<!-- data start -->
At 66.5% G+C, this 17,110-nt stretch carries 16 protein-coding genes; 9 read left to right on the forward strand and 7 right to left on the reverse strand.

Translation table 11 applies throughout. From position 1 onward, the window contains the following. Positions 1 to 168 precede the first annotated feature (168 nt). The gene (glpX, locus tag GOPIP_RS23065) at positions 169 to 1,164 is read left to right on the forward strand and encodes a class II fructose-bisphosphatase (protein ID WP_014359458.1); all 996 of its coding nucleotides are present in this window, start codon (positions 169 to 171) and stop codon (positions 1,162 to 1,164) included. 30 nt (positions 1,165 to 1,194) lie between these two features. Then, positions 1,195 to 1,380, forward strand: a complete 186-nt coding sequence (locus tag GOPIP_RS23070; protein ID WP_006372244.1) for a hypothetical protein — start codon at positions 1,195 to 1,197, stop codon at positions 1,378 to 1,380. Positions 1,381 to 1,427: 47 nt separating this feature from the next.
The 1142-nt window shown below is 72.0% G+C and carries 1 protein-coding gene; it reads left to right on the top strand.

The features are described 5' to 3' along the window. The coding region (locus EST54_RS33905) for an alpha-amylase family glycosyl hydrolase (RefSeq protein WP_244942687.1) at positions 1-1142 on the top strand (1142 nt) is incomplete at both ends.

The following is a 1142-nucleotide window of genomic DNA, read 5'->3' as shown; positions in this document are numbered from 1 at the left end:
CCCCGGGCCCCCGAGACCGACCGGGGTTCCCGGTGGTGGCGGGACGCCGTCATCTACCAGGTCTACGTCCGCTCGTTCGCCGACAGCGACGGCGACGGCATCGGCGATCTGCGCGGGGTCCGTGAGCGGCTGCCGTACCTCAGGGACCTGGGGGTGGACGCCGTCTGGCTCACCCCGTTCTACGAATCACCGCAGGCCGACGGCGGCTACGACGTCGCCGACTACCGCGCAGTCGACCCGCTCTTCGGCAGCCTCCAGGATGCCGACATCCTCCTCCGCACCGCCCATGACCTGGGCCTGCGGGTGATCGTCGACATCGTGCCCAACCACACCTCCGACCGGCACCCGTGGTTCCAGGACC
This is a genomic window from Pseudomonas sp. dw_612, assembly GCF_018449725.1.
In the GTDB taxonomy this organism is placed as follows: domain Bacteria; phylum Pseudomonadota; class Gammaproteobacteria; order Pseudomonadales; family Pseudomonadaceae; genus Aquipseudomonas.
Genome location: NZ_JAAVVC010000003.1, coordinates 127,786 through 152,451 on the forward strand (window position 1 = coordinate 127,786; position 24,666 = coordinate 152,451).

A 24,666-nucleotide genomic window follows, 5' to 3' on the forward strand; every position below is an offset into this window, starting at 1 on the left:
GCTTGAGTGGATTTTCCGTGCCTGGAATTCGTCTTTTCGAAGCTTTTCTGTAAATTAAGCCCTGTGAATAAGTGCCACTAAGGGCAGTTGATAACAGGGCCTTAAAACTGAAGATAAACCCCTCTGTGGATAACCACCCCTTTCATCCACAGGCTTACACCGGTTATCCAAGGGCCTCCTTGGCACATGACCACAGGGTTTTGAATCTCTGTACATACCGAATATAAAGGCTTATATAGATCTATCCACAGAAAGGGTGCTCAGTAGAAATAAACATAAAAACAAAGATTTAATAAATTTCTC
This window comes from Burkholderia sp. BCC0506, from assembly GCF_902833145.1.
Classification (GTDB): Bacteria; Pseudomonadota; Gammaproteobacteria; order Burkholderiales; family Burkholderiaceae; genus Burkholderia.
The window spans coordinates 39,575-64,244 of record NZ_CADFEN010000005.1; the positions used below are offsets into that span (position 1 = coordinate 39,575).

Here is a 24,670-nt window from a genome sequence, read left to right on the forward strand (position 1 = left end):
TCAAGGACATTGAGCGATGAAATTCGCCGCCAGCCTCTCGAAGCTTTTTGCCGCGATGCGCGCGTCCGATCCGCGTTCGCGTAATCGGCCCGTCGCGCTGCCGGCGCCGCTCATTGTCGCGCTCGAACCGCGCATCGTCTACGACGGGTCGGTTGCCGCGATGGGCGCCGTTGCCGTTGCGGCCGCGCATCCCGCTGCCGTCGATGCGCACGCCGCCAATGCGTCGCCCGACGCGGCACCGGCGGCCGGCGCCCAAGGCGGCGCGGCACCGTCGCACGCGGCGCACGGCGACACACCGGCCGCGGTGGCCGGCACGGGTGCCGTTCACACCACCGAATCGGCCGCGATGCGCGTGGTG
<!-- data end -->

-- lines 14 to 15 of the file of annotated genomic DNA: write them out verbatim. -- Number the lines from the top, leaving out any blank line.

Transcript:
The window spans coordinates 39,575-64,244 of record NZ_CADFEN010000005.1; the positions used below are offsets into that span (position 1 = coordinate 39,575).

Here is a 24,670-nt window from a genome sequence, read left to right on the forward strand (position 1 = left end):